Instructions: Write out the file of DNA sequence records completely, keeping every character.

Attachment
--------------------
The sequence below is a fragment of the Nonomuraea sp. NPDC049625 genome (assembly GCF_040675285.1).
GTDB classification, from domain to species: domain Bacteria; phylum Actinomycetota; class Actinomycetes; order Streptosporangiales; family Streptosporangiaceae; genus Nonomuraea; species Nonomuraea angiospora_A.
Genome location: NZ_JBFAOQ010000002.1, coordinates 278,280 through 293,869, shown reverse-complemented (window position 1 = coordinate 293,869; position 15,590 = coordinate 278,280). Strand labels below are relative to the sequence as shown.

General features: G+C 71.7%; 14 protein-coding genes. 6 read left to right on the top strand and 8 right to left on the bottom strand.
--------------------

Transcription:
The sequence below is a fragment of the Nonomuraea sp. NPDC049625 genome (assembly GCF_040675285.1).
GTDB classification, from domain to species: domain Bacteria; phylum Actinomycetota; class Actinomycetes; order Streptosporangiales; family Streptosporangiaceae; genus Nonomuraea; species Nonomuraea angiospora_A.
Genome location: NZ_JBFAOQ010000002.1, coordinates 278,280 through 293,869, shown reverse-complemented (window position 1 = coordinate 293,869; position 15,590 = coordinate 278,280). Strand labels below are relative to the sequence as shown.

General features: G+C 71.7%; 14 protein-coding genes. 6 read left to right on the top strand and 8 right to left on the bottom strand.